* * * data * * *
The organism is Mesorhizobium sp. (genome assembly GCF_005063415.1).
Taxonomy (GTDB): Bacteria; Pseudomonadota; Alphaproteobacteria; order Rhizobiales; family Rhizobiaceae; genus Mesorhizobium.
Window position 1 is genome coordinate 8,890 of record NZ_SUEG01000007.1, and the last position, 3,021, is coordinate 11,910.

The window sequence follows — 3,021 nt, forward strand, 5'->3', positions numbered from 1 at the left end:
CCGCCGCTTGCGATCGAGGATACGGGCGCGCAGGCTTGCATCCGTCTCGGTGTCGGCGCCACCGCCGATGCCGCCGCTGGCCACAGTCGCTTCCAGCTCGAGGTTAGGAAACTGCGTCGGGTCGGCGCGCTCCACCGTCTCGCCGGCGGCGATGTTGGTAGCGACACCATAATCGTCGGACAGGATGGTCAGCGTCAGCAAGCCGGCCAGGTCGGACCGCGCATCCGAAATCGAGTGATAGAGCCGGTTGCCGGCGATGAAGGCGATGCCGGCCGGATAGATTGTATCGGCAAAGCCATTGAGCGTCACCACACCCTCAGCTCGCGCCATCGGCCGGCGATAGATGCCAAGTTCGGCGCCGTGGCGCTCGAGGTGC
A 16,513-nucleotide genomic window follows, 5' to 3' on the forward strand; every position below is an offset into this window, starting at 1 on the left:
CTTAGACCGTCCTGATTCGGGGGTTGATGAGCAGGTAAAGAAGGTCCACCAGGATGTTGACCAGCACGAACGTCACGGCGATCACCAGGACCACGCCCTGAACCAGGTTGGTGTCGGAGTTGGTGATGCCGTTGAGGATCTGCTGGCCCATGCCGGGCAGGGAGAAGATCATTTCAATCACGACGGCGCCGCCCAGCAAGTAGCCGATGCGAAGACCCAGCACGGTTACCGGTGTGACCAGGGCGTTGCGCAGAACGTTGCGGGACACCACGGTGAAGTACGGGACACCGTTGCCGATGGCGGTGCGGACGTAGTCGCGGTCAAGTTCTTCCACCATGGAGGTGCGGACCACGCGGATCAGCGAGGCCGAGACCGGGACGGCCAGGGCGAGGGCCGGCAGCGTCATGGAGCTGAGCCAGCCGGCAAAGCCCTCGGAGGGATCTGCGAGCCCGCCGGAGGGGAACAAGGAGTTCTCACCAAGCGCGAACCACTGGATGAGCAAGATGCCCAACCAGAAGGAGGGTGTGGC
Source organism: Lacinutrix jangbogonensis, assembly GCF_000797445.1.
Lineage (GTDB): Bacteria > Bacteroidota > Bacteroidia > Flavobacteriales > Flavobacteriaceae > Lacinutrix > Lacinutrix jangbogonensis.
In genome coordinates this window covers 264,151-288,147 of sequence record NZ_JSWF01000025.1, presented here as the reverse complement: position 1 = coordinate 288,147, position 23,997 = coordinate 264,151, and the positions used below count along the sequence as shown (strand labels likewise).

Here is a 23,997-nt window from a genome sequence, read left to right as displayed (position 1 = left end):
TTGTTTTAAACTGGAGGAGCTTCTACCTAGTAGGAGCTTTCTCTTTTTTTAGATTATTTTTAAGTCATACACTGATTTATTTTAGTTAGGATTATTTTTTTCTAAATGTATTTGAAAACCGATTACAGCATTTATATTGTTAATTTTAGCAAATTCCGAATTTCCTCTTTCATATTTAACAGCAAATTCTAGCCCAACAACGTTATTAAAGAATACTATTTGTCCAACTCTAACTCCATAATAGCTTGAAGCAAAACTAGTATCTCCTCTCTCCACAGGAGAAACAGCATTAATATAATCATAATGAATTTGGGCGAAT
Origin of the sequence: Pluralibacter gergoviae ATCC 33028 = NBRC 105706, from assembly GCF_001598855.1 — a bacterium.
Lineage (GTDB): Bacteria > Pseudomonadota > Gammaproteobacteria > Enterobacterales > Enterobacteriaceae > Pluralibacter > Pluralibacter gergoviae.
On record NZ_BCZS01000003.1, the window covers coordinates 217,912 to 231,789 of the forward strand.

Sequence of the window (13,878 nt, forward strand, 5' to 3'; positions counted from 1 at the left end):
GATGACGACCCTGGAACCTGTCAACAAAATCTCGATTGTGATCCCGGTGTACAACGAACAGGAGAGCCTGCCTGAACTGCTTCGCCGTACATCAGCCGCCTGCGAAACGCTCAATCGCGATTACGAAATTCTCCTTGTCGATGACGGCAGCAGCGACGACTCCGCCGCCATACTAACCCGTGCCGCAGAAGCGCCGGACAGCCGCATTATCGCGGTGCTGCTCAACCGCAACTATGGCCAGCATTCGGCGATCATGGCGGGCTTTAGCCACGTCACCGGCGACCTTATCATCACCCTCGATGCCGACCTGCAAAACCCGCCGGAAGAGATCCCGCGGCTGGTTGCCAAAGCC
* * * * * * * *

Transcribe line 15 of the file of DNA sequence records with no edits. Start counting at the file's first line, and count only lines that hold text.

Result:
On record NZ_BCZS01000003.1, the window covers coordinates 217,912 to 231,789 of the forward strand.